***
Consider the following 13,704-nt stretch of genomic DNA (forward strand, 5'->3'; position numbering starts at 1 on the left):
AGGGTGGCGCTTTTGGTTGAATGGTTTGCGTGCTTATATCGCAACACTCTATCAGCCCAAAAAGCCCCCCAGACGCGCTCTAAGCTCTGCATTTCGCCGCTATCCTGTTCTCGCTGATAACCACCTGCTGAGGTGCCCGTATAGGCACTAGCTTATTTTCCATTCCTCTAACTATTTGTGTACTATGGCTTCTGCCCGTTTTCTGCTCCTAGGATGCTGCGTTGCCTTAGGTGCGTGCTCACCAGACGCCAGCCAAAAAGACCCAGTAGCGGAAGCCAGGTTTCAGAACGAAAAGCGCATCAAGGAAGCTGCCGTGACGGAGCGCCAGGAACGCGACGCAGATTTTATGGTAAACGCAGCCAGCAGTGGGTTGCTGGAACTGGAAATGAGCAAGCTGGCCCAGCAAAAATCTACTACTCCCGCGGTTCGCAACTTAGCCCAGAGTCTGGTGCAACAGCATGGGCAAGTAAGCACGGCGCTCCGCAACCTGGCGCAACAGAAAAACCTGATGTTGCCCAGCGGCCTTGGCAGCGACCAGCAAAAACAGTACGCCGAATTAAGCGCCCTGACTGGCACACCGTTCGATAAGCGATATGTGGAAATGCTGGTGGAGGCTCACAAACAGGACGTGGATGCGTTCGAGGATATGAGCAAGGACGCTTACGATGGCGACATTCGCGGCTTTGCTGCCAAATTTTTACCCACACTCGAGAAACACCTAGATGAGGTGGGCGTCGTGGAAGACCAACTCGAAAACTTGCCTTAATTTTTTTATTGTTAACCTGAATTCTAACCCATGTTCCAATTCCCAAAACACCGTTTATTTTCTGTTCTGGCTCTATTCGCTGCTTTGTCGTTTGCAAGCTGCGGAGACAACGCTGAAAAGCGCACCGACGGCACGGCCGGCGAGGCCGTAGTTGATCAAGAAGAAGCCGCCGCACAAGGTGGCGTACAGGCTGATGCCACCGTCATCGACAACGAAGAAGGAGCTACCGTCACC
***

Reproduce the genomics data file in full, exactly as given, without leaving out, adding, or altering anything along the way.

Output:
Consider the following 13,704-nt stretch of genomic DNA (forward strand, 5'->3'; position numbering starts at 1 on the left):
AGGGTGGCGCTTTTGGTTGAATGGTTTGCGTGCTTATATCGCAACACTCTATCAGCCCAAAAAGCCCCCCAGACGCGCTCTAAGCTCTGCATTTCGCCGCTATCCTGTTCTCGCTGATAACCACCTGCTGAGGTGCCCGTATAGGCACTAGCTTATTTTCCATTCCTCTAACTATTTGTGTACTATGGCTTCTGCCCGTTTTCTGCTCCTAGGATGCTGCGTTGCCTTAGGTGCGTGCTCACCAGACGCCAGCCAAAAAGACCCAGTAGCGGAAGCCAGGTTTCAGAACGAAAAGCGCATCAAGGAAGCTGCCGTGACGGAGCGCCAGGAACGCGACGCAGATTTTATGGTAAACGCAGCCAGCAGTGGGTTGCTGGAACTGGAAATGAGCAAGCTGGCCCAGCAAAAATCTACTACTCCCGCGGTTCGCAACTTAGCCCAGAGTCTGGTGCAACAGCATGGGCAAGTAAGCACGGCGCTCCGCAACCTGGCGCAACAGAAAAACCTGATGTTGCCCAGCGGCCTTGGCAGCGACCAGCAAAAACAGTACGCCGAATTAAGCGCCCTGACTGGCACACCGTTCGATAAGCGATATGTGGAAATGCTGGTGGAGGCTCACAAACAGGACGTGGATGCGTTCGAGGATATGAGCAAGGACGCTTACGATGGCGACATTCGCGGCTTTGCTGCCAAATTTTTACCCACACTCGAGAAACACCTAGATGAGGTGGGCGTCGTGGAAGACCAACTCGAAAACTTGCCTTAATTTTTTTATTGTTAACCTGAATTCTAACCCATGTTCCAATTCCCAAAACACCGTTTATTTTCTGTTCTGGCTCTATTCGCTGCTTTGTCGTTTGCAAGCTGCGGAGACAACGCTGAAAAGCGCACCGACGGCACGGCCGGCGAGGCCGTAGTTGATCAAGAAGAAGCCGCCGCACAAGGTGGCGTACAGGCTGATGCCACCGTCATCGACAACGAAGAAGGAGCTACCGTCACC